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|Title:||Large Esophageal Hematoma Following Transesophageal Echocardiography-Guided Device Closure of Atrial Septal Defect|
|Keywords:||Cardiovascular System & Cardiology|
|Publisher:||ECHOCARDIOGRAPHY-A JOURNAL OF CARDIOVASCULAR ULTRASOUND AND ALLIED TECHNIQUES|
|Abstract:||A 47-year-old woman with a large ostium secundum atrial septal defect (ASD) and severe pulmonary artery hypertension underwent device closure of ASD under transesophageal echocardiography guidance. She developed a massive esophageal hematoma which was diagnosed 4 days after the procedure. The use of dual antiplatelets after the device closure further aggravated the hematoma. As the patient remained stable and the site of leak could not be identified by contrast studies, she was managed conservatively with nil per mouth, broad-spectrum antibiotics, and continuous nasogastric aspiration. We were faced with the risk of thromboembolism after stopping antiplatelets versus the risk of increasing peri-esophageal hematoma if they were continued. With careful monitoring for thrombus formation on the device, the antiplatelets were stopped and the hematoma resolved. The hematoma resolved by 10 days, and the antiplatelets were restarted gradually. Iatrogenic esophageal injury is an important cause of esophageal perforation, which is a condition with high mortality and morbidity. Esophageal perforation following device closure of ASD is particularly challenging as the scenario is worsened by the use of antiplatelets and they have to be discontinued with the attendant risk of thromboembolism. Mini-Abstract A lady underwent device closure of atrial septal defect (ASD) under transesophageal echocardiography guidance. A massive esophageal hematoma was diagnosed 4 days after the procedure, which was aggravated by the use of dual antiplatelets. She was managed conservatively. With careful monitoring, the antiplatelets were stopped and the hematoma resolved by 10 days. The antiplatelets were restarted gradually. Esophageal perforation following device closure of ASD is particularly challenging as the scenario is worsened by the use of antiplatelets, and they have to be discontinued with the attendant risk of thromboembolism.|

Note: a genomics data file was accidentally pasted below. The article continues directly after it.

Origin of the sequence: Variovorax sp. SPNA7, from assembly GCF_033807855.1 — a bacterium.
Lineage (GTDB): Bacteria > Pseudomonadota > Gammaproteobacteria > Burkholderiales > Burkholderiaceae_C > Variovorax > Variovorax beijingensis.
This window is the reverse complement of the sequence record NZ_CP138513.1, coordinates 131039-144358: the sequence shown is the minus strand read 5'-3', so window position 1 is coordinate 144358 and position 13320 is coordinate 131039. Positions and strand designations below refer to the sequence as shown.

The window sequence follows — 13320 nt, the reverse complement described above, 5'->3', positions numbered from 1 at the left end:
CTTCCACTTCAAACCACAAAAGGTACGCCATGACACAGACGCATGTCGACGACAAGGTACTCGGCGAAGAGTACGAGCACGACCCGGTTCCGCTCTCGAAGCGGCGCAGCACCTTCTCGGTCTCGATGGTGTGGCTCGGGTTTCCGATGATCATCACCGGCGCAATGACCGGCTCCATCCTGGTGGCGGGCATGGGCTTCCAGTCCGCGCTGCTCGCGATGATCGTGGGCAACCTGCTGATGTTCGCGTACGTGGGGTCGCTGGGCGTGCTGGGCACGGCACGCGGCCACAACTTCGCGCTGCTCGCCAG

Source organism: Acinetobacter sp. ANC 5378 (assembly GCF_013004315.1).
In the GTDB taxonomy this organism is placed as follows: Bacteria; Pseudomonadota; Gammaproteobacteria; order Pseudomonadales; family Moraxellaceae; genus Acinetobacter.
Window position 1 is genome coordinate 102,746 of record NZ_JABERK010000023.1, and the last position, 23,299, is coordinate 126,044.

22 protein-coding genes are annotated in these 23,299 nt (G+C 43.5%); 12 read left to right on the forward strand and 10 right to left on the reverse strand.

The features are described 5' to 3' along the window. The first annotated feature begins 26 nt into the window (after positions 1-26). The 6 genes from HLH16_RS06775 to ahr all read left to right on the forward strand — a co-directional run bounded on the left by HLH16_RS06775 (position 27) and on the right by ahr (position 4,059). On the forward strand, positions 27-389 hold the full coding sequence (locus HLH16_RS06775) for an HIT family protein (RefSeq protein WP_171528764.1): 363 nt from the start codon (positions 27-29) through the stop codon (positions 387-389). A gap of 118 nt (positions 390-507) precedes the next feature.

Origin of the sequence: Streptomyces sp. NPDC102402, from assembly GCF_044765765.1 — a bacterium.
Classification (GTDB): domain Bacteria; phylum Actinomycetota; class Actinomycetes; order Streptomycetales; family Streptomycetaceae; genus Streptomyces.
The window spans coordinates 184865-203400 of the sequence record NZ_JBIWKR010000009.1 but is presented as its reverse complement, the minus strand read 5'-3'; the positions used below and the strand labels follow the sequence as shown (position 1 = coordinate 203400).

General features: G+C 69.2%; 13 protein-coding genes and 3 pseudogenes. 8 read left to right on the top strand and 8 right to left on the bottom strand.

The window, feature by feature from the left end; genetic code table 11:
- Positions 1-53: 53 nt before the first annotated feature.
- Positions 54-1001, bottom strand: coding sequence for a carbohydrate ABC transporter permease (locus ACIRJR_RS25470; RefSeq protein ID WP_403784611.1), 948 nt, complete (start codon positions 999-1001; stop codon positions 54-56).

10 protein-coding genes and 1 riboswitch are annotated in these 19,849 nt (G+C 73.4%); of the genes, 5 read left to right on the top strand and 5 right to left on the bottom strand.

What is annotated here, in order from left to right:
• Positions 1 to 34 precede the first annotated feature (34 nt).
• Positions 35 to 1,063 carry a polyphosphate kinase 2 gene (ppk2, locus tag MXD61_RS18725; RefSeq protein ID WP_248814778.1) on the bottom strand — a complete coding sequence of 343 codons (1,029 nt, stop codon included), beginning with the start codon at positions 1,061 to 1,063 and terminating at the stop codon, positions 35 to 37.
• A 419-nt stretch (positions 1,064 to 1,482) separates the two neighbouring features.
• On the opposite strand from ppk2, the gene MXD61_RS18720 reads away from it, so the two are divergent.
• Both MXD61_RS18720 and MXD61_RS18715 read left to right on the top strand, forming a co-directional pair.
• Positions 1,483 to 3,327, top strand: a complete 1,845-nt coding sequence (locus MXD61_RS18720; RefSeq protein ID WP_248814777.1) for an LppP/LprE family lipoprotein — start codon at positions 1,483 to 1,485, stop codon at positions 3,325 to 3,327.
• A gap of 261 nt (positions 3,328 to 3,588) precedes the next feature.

|Appears in Collections:||Journal Articles|
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